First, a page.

An Egyptian View of Occupy Wall Street

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This story is based on a radio interview. Listen to the full interview.

Audio Transcript:

Marco Werman: Back to New York City where, this morning, the original "Occupy Wall Street" encampment was cleared by authorities. Last month Ibrahim Abdallah paid a visit to the protestors in Zuccotti Park. Abdallah was born in Egypt and now works in marketing in New York. Earlier this year, Abdallah spent three days back home in Cairo's Tahrir Square, so when he went to Zuccotti Park last month, he had some perspective. A few weeks ago, Abdallah has this advice for the "Occupy" activists in Manhattan.

Ibrahim Abdallah: Make it simple, stupid, you know? Keep it in four words. Keep it like, you know, get a chair. You guys need to work on the marketing, like really. It's just not catchy enough. You need Egyptian marketers to come and fix it for you.

Werman: Ibrahim Abdallah, I think if you were a real New Yorker, you would have said, "You need Egyptian marketers to come here fix this for you? Come on!"

Abdallah: Well they actually did do that. They had some people who were leading the protest in Egypt that came and visited the park and they spoke to the protestors, but I think they were doing it for their own parliamentary campaigns in Egypt.

Werman: Right, so that was you we just heard...

Abdallah: Yes.

Werman: ...in mid October commenting on the lack of proper sloganing coming from the movement. What would you say about the movement today after the clearing out by authorities this morning?

Abdallah: Well I don't want to, you know, sound full of myself, but I think I was right. I think what happened is the movement failed because they lacked a clear goal, a clear slogan that can rally people around. They were missing that and when I talked to people there, some of them actually were saying that they were happy not to have a clear goal because they wanted to create a bigger discussion between people. They wanted people to get involved and talk and discuss the issues, but, you know, in my opinion I don't think that works. I don't think it works because the average Joe cannot operate that way. You need to give him something really simple that he can follow.

Werman: Well, obviously the goal of Tahrir Square was much different from whatever the goal is or was with "Occupy Wall Street", but it's interesting what the connection connection might be because when you were in Tahrir Square last February, you noticed that some of the slogans you heard and saw on signs there showed up later in Tel Aviv and New York as well. Give us some examples of what you saw and heard and what kind of impression that made on you.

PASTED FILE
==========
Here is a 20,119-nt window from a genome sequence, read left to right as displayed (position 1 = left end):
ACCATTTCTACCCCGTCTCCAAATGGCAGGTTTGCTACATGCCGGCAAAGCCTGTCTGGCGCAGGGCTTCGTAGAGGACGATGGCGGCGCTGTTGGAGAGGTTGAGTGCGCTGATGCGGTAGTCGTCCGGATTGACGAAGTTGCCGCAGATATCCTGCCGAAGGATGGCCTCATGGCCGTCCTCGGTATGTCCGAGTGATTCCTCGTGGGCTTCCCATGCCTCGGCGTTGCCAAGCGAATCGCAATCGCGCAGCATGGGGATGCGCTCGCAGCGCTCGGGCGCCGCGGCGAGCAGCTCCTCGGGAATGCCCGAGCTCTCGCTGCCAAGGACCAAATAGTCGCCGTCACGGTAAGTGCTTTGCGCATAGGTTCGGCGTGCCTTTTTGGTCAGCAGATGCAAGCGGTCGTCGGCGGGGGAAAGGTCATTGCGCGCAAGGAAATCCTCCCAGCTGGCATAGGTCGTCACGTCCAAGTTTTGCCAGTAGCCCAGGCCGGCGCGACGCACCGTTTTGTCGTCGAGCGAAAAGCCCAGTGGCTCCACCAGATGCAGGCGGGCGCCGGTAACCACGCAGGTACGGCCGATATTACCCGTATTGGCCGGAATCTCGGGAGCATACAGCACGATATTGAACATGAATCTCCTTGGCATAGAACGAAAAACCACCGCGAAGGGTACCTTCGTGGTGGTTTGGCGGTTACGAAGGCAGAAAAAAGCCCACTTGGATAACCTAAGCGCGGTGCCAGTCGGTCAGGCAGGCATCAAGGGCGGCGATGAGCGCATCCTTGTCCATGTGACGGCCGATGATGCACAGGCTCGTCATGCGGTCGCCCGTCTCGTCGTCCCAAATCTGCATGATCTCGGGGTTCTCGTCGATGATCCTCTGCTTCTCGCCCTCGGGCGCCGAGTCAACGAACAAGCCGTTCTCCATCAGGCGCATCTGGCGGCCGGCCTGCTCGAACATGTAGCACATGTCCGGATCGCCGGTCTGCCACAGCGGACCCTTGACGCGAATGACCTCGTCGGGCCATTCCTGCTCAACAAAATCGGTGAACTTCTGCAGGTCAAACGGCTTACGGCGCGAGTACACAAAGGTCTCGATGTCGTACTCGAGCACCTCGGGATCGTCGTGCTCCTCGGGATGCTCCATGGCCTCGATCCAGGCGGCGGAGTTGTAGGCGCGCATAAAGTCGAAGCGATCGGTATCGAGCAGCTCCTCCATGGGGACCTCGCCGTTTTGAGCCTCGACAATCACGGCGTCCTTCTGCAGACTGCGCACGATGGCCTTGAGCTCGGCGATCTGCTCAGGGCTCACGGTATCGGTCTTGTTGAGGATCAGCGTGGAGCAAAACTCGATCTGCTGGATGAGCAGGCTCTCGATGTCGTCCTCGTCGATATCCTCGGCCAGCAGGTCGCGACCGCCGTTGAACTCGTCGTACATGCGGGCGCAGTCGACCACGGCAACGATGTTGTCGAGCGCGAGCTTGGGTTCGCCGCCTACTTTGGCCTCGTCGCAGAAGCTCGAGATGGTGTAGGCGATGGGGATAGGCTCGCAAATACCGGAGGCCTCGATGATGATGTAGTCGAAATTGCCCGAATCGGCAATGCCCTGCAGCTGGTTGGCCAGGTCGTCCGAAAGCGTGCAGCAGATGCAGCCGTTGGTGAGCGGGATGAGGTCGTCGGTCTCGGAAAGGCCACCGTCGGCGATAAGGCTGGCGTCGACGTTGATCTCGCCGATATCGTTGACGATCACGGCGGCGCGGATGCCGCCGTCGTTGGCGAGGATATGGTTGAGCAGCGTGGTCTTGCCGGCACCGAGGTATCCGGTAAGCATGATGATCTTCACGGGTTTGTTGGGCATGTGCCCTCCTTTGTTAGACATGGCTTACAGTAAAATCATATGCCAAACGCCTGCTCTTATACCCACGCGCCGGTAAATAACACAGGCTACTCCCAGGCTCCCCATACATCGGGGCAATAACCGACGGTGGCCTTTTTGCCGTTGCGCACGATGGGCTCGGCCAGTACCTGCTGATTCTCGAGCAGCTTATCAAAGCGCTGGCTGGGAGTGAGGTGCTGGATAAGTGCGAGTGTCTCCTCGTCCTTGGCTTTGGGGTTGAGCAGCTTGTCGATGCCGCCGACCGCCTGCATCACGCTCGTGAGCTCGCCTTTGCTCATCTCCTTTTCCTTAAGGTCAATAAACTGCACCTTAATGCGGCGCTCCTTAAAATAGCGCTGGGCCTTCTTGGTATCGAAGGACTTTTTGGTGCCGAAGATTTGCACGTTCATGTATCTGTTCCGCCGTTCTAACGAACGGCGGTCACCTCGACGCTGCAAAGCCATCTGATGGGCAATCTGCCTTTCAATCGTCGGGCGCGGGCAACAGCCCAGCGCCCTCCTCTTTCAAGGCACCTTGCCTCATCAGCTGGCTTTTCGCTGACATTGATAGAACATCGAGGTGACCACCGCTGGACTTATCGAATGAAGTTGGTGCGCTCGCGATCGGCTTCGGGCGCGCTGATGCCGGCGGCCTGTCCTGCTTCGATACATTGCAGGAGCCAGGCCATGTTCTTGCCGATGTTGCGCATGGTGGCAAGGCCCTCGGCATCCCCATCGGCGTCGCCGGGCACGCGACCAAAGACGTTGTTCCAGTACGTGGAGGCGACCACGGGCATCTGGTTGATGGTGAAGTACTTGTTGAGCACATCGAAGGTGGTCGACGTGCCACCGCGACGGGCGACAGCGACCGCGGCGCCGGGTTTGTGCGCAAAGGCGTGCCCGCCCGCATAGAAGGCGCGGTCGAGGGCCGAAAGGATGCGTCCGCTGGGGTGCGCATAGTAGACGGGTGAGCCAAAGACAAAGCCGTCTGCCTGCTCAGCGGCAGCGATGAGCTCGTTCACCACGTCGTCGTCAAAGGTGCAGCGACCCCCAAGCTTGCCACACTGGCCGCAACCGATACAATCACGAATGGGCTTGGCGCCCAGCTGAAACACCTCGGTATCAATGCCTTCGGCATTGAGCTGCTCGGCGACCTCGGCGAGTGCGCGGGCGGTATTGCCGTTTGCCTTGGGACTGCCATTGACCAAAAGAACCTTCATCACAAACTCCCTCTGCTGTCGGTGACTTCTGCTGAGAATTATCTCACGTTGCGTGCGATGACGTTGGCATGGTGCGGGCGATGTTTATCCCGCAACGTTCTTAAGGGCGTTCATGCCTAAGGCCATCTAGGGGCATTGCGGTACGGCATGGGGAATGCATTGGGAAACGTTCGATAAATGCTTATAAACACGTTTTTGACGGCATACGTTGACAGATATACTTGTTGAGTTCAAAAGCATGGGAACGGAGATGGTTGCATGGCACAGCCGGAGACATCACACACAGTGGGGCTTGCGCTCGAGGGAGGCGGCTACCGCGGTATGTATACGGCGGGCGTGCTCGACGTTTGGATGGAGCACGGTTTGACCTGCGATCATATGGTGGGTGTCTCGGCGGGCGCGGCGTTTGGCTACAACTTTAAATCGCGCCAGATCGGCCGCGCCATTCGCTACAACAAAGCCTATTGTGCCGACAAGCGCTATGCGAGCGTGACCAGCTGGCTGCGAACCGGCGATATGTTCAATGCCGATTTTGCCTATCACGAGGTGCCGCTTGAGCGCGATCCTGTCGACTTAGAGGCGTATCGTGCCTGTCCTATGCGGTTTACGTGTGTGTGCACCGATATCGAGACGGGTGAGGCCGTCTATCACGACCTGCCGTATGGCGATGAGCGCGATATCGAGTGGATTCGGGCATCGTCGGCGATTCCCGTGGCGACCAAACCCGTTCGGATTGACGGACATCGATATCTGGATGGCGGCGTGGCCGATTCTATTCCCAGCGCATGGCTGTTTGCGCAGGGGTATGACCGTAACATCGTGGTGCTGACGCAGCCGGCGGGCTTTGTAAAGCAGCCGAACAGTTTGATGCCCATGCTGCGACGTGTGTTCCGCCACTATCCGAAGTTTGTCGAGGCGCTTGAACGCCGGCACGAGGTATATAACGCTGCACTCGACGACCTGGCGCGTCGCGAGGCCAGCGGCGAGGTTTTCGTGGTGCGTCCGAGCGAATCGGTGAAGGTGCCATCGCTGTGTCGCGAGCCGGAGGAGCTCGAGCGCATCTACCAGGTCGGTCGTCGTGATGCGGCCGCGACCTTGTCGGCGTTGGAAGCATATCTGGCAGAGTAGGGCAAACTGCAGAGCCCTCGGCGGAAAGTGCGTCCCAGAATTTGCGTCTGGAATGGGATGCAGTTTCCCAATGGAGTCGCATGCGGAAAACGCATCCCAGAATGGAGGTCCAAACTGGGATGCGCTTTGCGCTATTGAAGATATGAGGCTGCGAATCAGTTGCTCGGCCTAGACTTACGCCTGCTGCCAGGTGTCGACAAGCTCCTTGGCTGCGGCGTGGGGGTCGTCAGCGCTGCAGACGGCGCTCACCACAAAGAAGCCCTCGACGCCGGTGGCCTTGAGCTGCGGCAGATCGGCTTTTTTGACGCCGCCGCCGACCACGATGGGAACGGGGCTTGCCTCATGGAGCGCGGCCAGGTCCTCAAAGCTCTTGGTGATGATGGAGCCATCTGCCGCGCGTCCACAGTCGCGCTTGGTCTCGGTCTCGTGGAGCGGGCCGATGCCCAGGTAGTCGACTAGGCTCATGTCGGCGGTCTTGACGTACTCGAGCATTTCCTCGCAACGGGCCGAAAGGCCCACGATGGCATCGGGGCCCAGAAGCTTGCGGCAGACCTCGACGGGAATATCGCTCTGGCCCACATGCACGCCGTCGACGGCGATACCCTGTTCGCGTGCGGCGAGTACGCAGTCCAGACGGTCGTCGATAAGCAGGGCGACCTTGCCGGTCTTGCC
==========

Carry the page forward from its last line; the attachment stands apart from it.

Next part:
Abdallah: Well, some of the slogans that people used in Egypt like "[Speaking Arabic]", bread, freedom and social justice and [xx] which means "leave". We've seen them in signs that were used in New York and Rome and Tel Aviv and I think most Egyptians were really happy to see that because for the first time they saw that Westerners were copying them, because, you know, when you grow up in the Middle East in countries like Egypt, you so look up to the West. You so admire that culture and you feel that they do not admire your culture. So for the first time, I think, people saw that Westerners were copying them and that created of lot of like buzz on social media and people were, you know, sharing pictures about it and things of that sort, but I don't think it was relevant, because in Egypt, in Tunisia, in Yemen, the goal is very clear. There's a clear enemy that everybody's fighting. That's not the case in New York. So, it was very nice to see that. At the same time, it didn't really do anything for the movement because it wasn't relevant to them

Werman: Given how you looked up to the West through your youth, did you think the American protestors that occupied Wall Street kind of let you down?

Abdallah: Yeah, a little bit. I mean I really wanted this movement to work and I think a lot of people did. I think a lot of people like thought there was a lot of potential in that movement, but it didn't speak to masses.

Werman: And as busted up as it may be at this point, do you think the movement should regroup and reinvent, you know, itself and do a political party perhaps? I mean maybe with your experience in marketing, there must be something to brand there at this point. I mean they have been out camping for weeks now.

Abdallah: Right, but I don't know what they want to accomplish. I think Egypt went through this. In Egypt, it didn't come up on day and everybody went to the streets and knew what they wanted. It took years, but what we did in Egypt is we forced the President to step down. That's not the goal here.

Werman: So is the advice then "Get a goal"?

Abdallah: Get a goal. Keep it simple, stupid. Make it something that everybody could agree on, not just a small group of protestors in New York City and big cities, a goal that can appeal to people, you know, in middle America because unless you do that, you really have no chance.

Werman: Same advice you had last month? Make it simple, stupid.

Abdallah: Pretty much. Keep it simple, stupid. It's KISS. It's, you know, it's a marketing [xx]. Kiss: Keep It Simple Stupid.

Werman: You're good.

Abdallah: I try.

Werman: Ibrahim Abdallah, thanks very much for speaking with us.

Abdallah: Thank you sir.

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